Higher Education
Emory University, Rollins School of Public Health, R. Randall Rollins Building

Emory University, Rollins School of Public Health

R. Randall Rollins Building

the story

Seeking to elevate worldwide wellness, Emory University’s Rollins School of Public Health displays the accomplishments of its learners and researchers in a new facility dedicated to becoming the global destination for public health expertise. Showcasing their initiatives with global partners, students and faculty engage with the broader community in a variety of settings. A green belt activating the street edge, gardens that soften and enrich the campus experience and open collaboration areas energizing the building’s “social edge” all transform the tight site into a world stage, embracing the core of their culture: the health and wellbeing of our communities.

[logo] at-a-glance

New Building
Interior Design
Landscape Architecture
Programming & Planning
Atlanta, GA
Completed 2022
185,000 SF

Emory’s top-tier Rollins School of Public Health (RSPH) was housed in two interconnected buildings -Grace Crum Rollins (GCR) and the Claudia Nance Rollins (CNR) Building. In 2008 SLAM designed the Claudia Nance Rollins Building along with renovations to the original GCR Building. Ten years later the school’s growth had continued to outpace the capacity of GCR and CNR and the University re-engaged with SLAM to design the R. Randall Rollins Building, the third and largest addition, intended to complete the Rollins complex.

PROJECT ESSENCE From it’s earliest stages, the project was envisioned as the completion of a collection of buildings meant to connect people to place and serve as a global destination.


PRESERVATION Building placement and stepped massing promote the preservation of a critical existing view corridor.

CONNECTING TO THE COMMUNITY Leveraging social activity to animate campus connections and strengthen community outreach.

BOUNDARY DRIVERS A variety of site boundaries defined the buildable area, informed the programmatic distribution, and drove building form.

Together the Grace Crum Rollins (GCR) Building, the Claudia Nance Rollins (CNR) Building and the new R. Randall Rollins (RRR) Building work as an integrated complex along Emory University’s existing Life Sciences Corridor.

The placement of the new 185,000 SF facility on a compact site required an exceptionally tailored response. Envisioned as an academic and office tower organized over a social base, the building aligns parallel to Clifton Road. The base is seen as a pedestrian organizing device, allowing ample plaza level space for the broadening of the Life Sciences Corridor. The tower is organized in an offset manner from the base to allow for the green roof and terraces that accentuate the pedestrian experience below. The base also responds to the intersection of Clifton Drive and Gatewood Road in a manner which invites pedestrians into the complex and campus.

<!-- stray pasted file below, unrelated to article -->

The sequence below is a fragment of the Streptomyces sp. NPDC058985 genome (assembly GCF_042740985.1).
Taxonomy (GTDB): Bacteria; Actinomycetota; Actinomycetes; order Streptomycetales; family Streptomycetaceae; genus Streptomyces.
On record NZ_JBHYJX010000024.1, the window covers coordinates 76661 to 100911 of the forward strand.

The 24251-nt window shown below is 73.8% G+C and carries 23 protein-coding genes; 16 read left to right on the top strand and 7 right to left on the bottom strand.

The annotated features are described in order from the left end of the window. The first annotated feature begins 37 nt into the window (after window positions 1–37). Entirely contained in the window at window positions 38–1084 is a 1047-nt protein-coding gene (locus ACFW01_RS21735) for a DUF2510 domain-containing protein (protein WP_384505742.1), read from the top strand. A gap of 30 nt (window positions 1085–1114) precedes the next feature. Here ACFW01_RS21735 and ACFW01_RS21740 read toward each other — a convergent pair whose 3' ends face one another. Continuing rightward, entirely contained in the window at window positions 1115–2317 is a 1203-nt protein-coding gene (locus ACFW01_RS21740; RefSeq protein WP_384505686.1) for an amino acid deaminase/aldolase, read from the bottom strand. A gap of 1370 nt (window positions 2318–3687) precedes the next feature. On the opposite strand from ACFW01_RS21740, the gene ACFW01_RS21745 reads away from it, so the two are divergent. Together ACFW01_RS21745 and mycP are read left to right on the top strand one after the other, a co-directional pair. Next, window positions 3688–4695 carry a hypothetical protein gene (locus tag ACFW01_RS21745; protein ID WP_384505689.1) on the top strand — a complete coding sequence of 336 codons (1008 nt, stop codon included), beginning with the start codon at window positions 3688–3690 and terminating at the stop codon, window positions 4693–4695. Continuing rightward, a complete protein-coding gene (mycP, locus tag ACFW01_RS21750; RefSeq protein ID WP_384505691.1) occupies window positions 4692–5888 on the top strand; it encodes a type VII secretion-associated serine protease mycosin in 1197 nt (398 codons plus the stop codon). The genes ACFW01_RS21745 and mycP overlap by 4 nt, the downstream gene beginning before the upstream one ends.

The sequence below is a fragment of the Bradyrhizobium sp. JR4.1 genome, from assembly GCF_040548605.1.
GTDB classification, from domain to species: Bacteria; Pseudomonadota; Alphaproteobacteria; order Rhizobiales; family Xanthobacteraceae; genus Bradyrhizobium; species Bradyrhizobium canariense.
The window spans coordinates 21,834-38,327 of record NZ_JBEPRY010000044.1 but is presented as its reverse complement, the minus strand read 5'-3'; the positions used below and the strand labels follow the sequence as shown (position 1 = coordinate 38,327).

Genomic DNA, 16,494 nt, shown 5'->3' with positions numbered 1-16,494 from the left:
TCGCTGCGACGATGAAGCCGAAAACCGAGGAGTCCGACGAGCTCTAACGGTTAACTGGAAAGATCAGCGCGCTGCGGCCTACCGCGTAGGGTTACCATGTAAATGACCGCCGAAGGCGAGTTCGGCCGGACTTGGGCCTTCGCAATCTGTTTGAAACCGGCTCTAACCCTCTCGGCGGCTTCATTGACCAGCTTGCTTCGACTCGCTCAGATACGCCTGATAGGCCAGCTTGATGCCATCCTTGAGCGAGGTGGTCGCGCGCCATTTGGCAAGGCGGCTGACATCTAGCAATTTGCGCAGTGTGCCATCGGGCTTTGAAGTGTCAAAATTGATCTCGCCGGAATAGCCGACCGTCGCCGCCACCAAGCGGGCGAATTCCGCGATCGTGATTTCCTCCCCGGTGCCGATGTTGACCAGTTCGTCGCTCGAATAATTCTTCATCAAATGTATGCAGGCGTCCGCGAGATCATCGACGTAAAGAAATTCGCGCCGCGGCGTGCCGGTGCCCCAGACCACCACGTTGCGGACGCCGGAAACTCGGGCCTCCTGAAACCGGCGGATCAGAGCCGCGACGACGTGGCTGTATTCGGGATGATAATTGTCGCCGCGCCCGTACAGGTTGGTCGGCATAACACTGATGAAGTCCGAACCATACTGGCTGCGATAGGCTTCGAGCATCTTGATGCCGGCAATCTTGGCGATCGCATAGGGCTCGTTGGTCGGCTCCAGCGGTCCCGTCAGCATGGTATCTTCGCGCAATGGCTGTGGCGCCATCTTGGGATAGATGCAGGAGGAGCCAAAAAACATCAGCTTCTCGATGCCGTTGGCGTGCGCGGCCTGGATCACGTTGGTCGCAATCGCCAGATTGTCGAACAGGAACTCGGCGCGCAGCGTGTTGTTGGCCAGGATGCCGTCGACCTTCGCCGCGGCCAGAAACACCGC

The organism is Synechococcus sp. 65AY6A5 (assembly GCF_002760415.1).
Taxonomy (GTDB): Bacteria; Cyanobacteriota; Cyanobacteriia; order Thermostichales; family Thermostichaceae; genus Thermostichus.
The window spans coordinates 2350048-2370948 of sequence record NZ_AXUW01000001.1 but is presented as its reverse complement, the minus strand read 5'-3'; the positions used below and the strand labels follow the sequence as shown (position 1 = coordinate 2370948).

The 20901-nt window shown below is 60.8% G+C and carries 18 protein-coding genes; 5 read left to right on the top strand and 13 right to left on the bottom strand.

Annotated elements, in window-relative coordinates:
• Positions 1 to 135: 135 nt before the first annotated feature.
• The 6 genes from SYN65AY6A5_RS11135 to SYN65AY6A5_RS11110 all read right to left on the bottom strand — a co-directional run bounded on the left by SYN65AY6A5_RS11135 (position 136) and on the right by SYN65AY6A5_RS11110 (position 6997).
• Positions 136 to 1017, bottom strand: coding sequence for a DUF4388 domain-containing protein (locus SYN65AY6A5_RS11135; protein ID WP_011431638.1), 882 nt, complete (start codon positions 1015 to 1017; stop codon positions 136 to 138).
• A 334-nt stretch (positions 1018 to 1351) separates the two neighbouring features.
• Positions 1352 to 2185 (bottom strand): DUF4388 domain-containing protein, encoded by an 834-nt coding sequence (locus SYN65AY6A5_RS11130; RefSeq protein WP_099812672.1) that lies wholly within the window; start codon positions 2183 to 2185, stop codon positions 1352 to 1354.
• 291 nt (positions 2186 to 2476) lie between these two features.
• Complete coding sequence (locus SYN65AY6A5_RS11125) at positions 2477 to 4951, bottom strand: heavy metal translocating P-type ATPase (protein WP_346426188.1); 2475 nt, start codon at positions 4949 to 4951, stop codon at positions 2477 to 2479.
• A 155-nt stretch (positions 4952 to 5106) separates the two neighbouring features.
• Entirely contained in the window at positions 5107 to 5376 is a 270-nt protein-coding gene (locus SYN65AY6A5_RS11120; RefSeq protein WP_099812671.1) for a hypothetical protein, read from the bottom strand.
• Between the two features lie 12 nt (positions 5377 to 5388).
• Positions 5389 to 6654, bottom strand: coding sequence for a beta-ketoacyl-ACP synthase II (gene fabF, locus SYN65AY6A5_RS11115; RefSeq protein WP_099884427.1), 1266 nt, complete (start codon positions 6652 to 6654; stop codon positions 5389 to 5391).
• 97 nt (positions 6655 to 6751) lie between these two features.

Along the campus interior, the school’s social culture is highlighted with socially active program spaces placed along existing pedestrian corridors.

At the campus edge, the pedestrian experience is heightened through the inclusion of a green belt extension made possible by locating building service beneath the tower.


Social Edge

Breaking the traditional bounds of silo based pedagogies, the school partnered with the university to provide collaboration space dedicated to open usage by all university students regardless of school association. This social initiative creates opportunities for cross pollination and ultimately yields more well informed solutions campus wide.

The Pulse

A physical reflection of the school’s brand and global reach, Pulse is a highly dynamic and interactive experience of digital displays and motion-triggered lighting sequences that engage students, staff and visitors. Used as a storytelling tool, the customized, digital exhibit showcases the important work of the school, as well as highlights the legacy of the school’s main benefactor, the Rollins family. Satellite images of Earth serve as the backdrop to Pulse and reinforce a connection to nature and reflect the global impact; past, present, and future of the school and university.


Throughout the complex, connections to nature promote wellness by bringing a sense of warmth and calm to an urban edge campus environment. Whether inside or outside, a number of opportunities are available to find oneself within a nurturing space. Representing a variety of scales, these spaces take shape as group learning, individual study, or repose based social interaction.

A departure from conventional faculty departmental space planning, private offices were strategically located away from the windows to provide access to daylight and views for building occupants.

Active-learning classrooms have exterior views to enhance performance, retention, and well-being. These spaces are favorites among the student body who make great use of the flexibility of furnishings to recreate student lounge environments outside of scheduled classroom usage.

The project has a predicted EUI of 32 kbtu/SF.

The predicted EUI is a reduction of 71% from its baseline

Sustainable strategies included passive shading provided by the signature campus hipped roof form, exterior shading fins, and spectrally selective glass with additional solar and bird-friendly fritting to mitigate solar heat gain and reduce glare.

Project Contacts

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